Kat is here, prepping her awesome camera, for shots of our lunch. And I repeat, this isn’t weird for us. We don’t even discuss it.

So what does this mean? Have I become That Girl? The jury is still out on how this will work once I return to the “real world” where everyone isn’t the foodie that we all are here. Will people let me hold off on letting them eat for a couple minutes while I take a picture of the food they are hungrily awaiting? Will they be embarrassed that I have my camera out on the table and instead of taking pictures of my friends all out and enjoying our time together, I’m actually focusing the lens on the food? Will they think it odd that I am reaching across the table, without asking, and turning their plate towards me so I can get a better angle? Or will the biggest question on their mind be, “WTF is she doing with these pictures of food?”

The answer is I don’t know, but I currently have a folder on my computer entitled “Restaurant Food”. And another, called “Pastry Shops”, that has pictures of all the treats I’ve had here (this one makes more sense for me, or at least I rationalize my picture taking of desserts this way). And each of these have hundreds of pictures of various angles of the food I’ve been eating in France.

On the upside, I have memories of delicious meals with great friends (you just have to imagine the friends pictures, I’m too busy taking pictures of food) and I can remember the food better because of this sort of montage:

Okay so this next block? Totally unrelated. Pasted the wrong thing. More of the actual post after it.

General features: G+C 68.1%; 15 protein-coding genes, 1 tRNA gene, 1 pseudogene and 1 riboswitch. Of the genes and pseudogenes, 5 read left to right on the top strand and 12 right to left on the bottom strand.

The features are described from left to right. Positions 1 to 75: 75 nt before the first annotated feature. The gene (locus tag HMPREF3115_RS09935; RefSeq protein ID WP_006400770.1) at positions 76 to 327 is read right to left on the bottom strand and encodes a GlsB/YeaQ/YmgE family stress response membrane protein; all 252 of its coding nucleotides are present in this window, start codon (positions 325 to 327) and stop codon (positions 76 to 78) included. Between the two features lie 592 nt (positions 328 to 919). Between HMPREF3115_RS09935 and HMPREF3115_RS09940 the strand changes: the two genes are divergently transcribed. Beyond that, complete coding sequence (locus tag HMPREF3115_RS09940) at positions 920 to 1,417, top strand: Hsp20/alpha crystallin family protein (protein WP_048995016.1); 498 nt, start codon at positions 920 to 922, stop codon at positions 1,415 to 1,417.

Soya, in the 10th, an all-veggie restaurant that is amazing. Here’s my lunch, a delicious pizza with a whole grain crust and roasted veggies.

My friend’s delicious lasagna.

And my other friend’s spiced montage of deliciousness.

Followed by our shared crumble.

And I have just singular photos, of amazing food. I’ve been to L’as Du Fallafel a few times. I love falafel. And in an ode to that love, I have this.

I have delicious pictures of food from our Indian Feast for graduation at Saravanaa Bhavan in the 10th.

My delicious lunch at L’Epicerie in Montmartre to catch up my friends about their stages.

Sometimes I go a bit far and get pictures like this. Why I need to remember that I had coffee one day in Paris, I’m not sure. But still, cute cup I thought.

Food pictures are taking over my life. I have hundreds, of food I am about to eat. Food my friends are eating. Food I’m making. Food in the markets. Food. Everywhere.

Hmmm, yum. Breizh Café crepes. Do you know I love you?